Instead, we have a soundtrack featuring, among others, Dick Taylor, the Alabama 3 and Greg Stackhouse Provost, formerly of the Chesterfield Kings and a contributor to this magazine, and guitarist/writer John Perry. Perry’s acoustic and slide “Brian” is the standout for me.

If I have a criticism, it’s that around half the movie is given over to exploring the conspiracy theories around Brian’s death at his East Sussex home Cotchford Farm on July 2, 1969.

I would have preferred that some of this time had been given over to celebrating Brian’s achievements as a supremely gifted musical pioneer and sartorial innovator.

Rolling Stone Life and Death of Brian Jones is out now on DVD in a package that includes the film poster, deleted scenes, bonus footage, an extra featurette and the trailer. The movie will be streamed on a number of platforms including Amazon. The soundtrack is available on vinyl. Find out more at

David Holzer is writing a book about the legendary Master Musicians of Joujouka who Brian recorded in July 1968.


What’s Missing in Music Bios? Often What’s Great About the Music

by admin  19th Dec 2013 Comments [0]

By Bill Wasserzieher

The problem with many documentaries about solo artists and/or bands is that they “print the legend,” to lift that old line from John Ford’s The Man Who Shot Liberty Valance. That is, filmmakers, being storytellers, flesh out the accepted version of their subject’s career—and that’s good for what it is, overviews being useful for the uninitiated—but rarely do they dive deep for what is at the core of the actual art.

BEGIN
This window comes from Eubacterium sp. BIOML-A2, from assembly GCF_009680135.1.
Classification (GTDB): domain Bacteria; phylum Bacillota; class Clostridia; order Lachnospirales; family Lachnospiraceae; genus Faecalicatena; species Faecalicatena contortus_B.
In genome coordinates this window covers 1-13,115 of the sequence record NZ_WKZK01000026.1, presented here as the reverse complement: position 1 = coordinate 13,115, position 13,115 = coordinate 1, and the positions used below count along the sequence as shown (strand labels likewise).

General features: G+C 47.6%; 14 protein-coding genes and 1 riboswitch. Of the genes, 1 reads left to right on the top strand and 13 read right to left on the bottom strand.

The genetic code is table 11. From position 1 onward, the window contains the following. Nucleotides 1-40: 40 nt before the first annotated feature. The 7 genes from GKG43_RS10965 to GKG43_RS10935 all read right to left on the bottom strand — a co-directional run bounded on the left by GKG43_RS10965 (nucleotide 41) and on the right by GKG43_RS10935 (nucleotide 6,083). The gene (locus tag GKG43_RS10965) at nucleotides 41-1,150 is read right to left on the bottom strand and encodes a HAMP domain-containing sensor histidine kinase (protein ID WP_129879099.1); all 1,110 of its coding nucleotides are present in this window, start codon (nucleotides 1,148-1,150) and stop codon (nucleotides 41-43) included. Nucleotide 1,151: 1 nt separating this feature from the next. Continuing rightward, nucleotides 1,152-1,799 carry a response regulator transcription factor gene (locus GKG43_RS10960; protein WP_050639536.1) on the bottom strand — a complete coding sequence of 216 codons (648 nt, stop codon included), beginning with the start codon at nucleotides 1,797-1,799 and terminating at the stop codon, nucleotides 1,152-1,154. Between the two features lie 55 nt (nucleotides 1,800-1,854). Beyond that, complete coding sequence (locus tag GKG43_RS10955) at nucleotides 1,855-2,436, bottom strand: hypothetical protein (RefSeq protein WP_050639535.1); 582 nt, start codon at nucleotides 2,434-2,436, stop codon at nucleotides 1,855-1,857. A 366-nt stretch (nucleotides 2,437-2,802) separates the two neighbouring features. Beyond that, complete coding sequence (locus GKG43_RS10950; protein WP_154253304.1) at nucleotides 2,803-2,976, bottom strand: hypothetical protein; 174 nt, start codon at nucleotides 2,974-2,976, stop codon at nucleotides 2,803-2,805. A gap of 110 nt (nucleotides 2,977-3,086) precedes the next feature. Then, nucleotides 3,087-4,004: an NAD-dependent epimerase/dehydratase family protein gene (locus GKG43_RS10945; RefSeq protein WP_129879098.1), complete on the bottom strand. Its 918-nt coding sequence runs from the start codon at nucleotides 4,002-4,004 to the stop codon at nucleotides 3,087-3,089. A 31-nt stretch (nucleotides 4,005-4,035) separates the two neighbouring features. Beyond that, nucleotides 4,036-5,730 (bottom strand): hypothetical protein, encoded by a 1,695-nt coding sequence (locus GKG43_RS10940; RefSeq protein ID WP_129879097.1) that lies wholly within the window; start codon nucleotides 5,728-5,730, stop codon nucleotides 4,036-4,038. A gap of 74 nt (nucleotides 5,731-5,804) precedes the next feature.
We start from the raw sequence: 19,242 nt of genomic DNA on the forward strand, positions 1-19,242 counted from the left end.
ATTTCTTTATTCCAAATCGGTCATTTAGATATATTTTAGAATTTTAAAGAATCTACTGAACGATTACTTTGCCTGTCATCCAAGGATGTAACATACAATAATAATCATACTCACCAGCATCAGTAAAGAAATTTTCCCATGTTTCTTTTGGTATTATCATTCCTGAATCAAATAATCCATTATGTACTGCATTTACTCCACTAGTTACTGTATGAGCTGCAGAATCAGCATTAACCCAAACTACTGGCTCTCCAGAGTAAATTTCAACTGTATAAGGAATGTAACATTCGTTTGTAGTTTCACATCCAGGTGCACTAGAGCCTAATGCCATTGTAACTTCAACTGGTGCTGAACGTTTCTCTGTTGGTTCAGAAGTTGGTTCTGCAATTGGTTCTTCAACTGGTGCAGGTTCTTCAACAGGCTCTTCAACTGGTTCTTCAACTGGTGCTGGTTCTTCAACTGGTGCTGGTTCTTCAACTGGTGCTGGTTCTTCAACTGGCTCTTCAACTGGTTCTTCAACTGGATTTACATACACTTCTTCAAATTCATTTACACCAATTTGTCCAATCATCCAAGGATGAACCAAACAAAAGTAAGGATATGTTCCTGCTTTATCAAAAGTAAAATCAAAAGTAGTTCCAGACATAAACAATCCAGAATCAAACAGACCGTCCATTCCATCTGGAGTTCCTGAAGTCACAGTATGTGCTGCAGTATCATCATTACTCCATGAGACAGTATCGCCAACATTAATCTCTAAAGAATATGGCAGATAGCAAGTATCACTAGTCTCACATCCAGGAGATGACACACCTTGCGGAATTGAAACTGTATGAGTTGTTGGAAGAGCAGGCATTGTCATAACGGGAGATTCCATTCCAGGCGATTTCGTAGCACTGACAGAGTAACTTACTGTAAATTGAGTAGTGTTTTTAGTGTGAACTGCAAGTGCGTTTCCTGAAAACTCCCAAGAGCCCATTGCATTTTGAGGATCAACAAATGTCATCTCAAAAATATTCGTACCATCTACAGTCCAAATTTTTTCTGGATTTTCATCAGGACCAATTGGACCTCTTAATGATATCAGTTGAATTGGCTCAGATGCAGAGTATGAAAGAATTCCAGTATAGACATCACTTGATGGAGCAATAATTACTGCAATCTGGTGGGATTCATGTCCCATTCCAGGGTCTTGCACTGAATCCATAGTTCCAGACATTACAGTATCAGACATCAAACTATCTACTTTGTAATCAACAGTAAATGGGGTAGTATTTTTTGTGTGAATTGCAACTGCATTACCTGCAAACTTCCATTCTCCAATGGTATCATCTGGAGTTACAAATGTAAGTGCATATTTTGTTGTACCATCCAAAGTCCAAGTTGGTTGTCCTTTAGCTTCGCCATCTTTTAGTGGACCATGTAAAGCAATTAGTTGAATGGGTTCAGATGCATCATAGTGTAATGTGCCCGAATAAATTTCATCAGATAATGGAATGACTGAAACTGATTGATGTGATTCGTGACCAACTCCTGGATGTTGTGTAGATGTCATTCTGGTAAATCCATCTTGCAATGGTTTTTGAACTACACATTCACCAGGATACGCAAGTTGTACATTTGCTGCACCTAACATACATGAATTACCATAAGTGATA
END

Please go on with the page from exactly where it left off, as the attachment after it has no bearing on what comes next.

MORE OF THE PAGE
To put it another way, is there even one among the scores of Dylan documentaries that digs into his songwriting process? I’d love for the hire-by-the-hour “talking heads” who pop up in them to focus on the creative vision that, for example, produced “Just Like Tom Thumb’s Blues.” Think about those opening lines:

 When you’re lost in the rain in Juarez and it’s Easter-time too,
And your gravity fails and negativity don’t pull you through,
Don’t put on any airs when you’re down on Rue Morgue Avenue,
They got some hungry women and they’ll really make a mess out of you.

 These are maybe the bleakest lines since T.S. Eliot was ruminating on “The Hollow Men” and “The Wasteland.” But, no, we always hear about young Bob scuffling in the Village, courting Joan Baez, going electric, retreating to Woodstock, finding/losing/finding religion, ad infinitum. Instead, tell me about those carbolic lines and how his etched-with-acid voice shoves them to the gut.

Jody Stephens, Andy Hummel and Alex Chilton. (Photo courtesy of Magnolia Pictures. Photo credit: William Eggleston, Eggleston Artistic Trust)

Jody Stephens, Andy Hummel and Alex Chilton. (Photo courtesy of Magnolia Pictures. Photo credit: William Eggleston, Eggleston Artistic Trust)

This problem comes to mind with the new and very competently made documentary Big Star: Nothing Can Hurt Me (Magnolia Pictures). The filmmakers present nearly a two-hour overview of a band whose members were young white guys from Memphis—one a former teenage hit-maker with the Box Tops—who cut an indisputably great album, #1 Record, that went unnoticed; followed by another, Radio City, nearly as good and equally ignored; and then a third, Sister Lovers, which was never actually finished, as the players drifted off to different and mostly sad, bad fates.

The filmmakers get the Big Star story from the band drummer Jody Stephens and bassist Andy Hummel, from friends and relatives of deceased members Chris Bell and Alex Chilton, their Ardent recording studio associates (Ardent headman John Fry is the film’s executive producer), an array of rock critics (including a funky old Lester Bangs clip), plus numerous praise-wielding musicians, among them Jim Dickinson, Chris Stamey, Mike Mills, Robyn Hitchcock and Ken Stringfellow.